Difference between revisions of "BIO"

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(Source/sink BIOs)
(Combining Filters and Source Sink BIOs)
 
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implementation of those bio are within bio/bss_xxx.c bss stading for Bio Source Sink
 
implementation of those bio are within bio/bss_xxx.c bss stading for Bio Source Sink
  
== Combining Filters and Source Sink BIOS ==
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== Combining Filters and Source Sink BIOs ==
  
* [[Manual:BIO_push(2)]]
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* [[Manual:BIO_push(3)]]
  
 
new_head = BIO_push(BIO * local_head, BIO * tail)  
 
new_head = BIO_push(BIO * local_head, BIO * tail)  
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will connect tail at end of local_head chain.
 
will connect tail at end of local_head chain.
  
WARNING BIO_push will never fail, but can create totaly invalid chains.
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WARNING BIO_push will never fail, but can create invalid chains.
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In standard usage end of a chain is a source sink, and all other elements are filters.
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* [[Manual:BIO_s_bio(3)]]
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two separated BIOs can then be connected with BIO_make_bio_pair() into a connected pair.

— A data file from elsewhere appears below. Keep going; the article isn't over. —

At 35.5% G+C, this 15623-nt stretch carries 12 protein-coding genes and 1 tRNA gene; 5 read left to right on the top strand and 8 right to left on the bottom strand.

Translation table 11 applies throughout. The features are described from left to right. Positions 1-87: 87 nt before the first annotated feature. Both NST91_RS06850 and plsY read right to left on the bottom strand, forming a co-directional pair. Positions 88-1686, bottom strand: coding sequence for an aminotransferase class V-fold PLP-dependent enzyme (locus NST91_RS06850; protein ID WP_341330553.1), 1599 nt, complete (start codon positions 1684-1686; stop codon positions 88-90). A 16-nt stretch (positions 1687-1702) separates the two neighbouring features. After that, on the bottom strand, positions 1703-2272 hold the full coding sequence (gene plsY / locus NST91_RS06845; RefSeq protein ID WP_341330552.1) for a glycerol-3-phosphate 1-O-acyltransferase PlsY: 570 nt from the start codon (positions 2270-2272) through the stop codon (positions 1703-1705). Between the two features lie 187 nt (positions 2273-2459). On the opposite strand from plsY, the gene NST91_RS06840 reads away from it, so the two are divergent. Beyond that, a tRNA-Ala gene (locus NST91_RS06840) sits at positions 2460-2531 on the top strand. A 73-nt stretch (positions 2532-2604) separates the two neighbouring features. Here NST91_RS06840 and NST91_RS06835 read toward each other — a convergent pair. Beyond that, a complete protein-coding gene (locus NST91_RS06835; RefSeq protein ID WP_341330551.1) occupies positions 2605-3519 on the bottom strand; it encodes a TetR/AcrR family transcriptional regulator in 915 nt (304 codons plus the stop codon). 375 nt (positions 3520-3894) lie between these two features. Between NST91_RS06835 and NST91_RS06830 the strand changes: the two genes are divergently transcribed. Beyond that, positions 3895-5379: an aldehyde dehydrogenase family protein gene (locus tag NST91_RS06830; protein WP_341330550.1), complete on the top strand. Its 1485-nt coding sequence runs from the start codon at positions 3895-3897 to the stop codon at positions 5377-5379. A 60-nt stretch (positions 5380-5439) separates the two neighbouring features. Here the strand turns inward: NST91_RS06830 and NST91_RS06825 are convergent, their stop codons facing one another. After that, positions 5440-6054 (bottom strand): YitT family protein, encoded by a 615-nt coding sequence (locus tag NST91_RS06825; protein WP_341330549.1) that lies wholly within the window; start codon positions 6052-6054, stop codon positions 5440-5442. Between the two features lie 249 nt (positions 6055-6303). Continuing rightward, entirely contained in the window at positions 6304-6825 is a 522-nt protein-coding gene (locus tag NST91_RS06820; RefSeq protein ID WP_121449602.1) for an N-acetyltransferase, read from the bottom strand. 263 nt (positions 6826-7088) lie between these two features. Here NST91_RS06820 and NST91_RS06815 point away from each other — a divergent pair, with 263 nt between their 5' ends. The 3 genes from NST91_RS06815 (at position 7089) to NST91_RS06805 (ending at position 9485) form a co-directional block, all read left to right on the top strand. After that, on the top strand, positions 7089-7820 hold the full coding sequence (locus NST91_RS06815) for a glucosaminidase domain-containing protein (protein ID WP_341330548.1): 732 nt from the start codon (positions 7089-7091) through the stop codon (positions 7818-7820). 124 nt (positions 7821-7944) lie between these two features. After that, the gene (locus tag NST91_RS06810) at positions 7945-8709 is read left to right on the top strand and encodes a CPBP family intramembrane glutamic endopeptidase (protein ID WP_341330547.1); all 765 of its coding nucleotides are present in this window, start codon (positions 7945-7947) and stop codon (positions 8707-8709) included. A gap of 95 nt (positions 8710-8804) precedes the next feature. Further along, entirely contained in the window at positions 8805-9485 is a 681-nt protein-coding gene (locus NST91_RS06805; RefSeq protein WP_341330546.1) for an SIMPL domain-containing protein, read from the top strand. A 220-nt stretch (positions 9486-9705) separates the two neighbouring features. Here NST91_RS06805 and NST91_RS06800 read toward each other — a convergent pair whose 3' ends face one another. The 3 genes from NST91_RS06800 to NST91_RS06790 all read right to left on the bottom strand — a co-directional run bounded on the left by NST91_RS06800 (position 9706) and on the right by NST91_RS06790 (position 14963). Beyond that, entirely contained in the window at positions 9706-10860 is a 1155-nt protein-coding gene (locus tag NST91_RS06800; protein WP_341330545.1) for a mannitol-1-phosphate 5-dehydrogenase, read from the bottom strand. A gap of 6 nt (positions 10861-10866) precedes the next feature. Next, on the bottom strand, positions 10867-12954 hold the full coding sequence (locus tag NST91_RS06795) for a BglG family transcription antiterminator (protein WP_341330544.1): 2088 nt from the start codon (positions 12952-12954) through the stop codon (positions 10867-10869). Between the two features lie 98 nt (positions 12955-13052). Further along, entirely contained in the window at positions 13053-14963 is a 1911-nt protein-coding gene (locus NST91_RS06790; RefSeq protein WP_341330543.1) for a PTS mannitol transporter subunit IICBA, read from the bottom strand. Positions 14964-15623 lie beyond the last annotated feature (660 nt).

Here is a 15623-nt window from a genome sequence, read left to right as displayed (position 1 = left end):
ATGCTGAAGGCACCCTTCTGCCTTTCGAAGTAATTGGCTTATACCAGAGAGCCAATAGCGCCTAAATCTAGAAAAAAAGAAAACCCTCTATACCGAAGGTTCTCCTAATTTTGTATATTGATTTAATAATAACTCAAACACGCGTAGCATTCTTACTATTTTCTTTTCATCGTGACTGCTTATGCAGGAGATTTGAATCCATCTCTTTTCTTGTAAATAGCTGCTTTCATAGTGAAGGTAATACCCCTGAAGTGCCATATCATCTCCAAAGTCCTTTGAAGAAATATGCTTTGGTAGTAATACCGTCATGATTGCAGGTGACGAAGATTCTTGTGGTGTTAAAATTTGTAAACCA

Latest revision as of 07:37, 1 November 2014

A BIO is an I/O stream abstraction; essentially OpenSSL's answer to the C library's FILE *. OpenSSL comes with a number of useful BIO types predefined, or you can create your own.

BIOs come in two flavors: source/sink, or filter. BIOs can be chained together. Each chain always has exactly one source/sink, but can have any number (zero or more) of filters.

Reading from a BIO can be done with Manual:BIO_read(3) and BIO_gets.

Writing to a BIO can be done with BIO_write, BIO_puts, BIO_printf, and BIO_vprintf.

Filter BIOs[edit]

Source/sink BIOs[edit]

implementation of those bio are within bio/bss_xxx.c bss stading for Bio Source Sink

Combining Filters and Source Sink BIOs[edit]

new_head = BIO_push(BIO * local_head, BIO * tail)

will connect tail at end of local_head chain.

WARNING BIO_push will never fail, but can create invalid chains.

In standard usage end of a chain is a source sink, and all other elements are filters.

two separated BIOs can then be connected with BIO_make_bio_pair() into a connected pair.